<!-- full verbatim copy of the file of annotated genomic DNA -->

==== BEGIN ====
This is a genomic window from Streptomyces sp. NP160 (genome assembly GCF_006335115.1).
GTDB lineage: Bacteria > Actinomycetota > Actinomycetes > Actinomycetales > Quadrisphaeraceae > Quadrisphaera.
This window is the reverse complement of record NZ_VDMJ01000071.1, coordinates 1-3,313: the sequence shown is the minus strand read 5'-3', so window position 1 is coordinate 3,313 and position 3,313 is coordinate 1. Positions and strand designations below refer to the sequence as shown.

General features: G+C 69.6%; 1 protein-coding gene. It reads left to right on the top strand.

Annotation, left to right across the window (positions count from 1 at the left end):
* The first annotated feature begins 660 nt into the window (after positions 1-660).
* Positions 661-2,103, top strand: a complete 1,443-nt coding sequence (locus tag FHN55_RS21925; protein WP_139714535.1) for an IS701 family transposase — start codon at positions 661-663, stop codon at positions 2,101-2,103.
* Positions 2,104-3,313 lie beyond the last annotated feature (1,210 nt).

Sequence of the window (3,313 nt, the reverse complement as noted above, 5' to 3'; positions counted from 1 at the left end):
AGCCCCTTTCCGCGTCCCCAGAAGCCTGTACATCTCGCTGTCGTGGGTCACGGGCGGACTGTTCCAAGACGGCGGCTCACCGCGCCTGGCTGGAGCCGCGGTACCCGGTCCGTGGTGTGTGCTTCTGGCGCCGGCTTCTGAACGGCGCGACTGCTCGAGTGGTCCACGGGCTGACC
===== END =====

This is a genomic window from Streptomyces sp. NP160 (genome assembly GCF_006335115.1).
GTDB lineage: Bacteria > Actinomycetota > Actinomycetes > Actinomycetales > Quadrisphaeraceae > Quadrisphaera.
This window is the reverse complement of record NZ_VDMJ01000071.1, coordinates 1-3,313: the sequence shown is the minus strand read 5'-3', so window position 1 is coordinate 3,313 and position 3,313 is coordinate 1. Positions and strand designations below refer to the sequence as shown.

General features: G+C 69.6%; 1 protein-coding gene. It reads left to right on the top strand.

Annotation, left to right across the window (positions count from 1 at the left end):
* The first annotated feature begins 660 nt into the window (after positions 1-660).
* Positions 661-2,103, top strand: a complete 1,443-nt coding sequence (locus tag FHN55_RS21925; protein WP_139714535.1) for an IS701 family transposase — start codon at positions 661-663, stop codon at positions 2,101-2,103.
* Positions 2,104-3,313 lie beyond the last annotated feature (1,210 nt).

Sequence of the window (3,313 nt, the reverse complement as noted above, 5' to 3'; positions counted from 1 at the left end):
AGCCCCTTTCCGCGTCCCCAGAAGCCTGTACATCTCGCTGTCGTGGGTCACGGGCGGACTGTTCCAAGACGGCGGCTCACCGCGCCTGGCTGGAGCCGCGGTACCCGGTCCGTGGTGTGTGCTTCTGGCGCCGGCTTCTGAACGGCGCGACTGCTCGAGTGGTCCACGGGCTGACC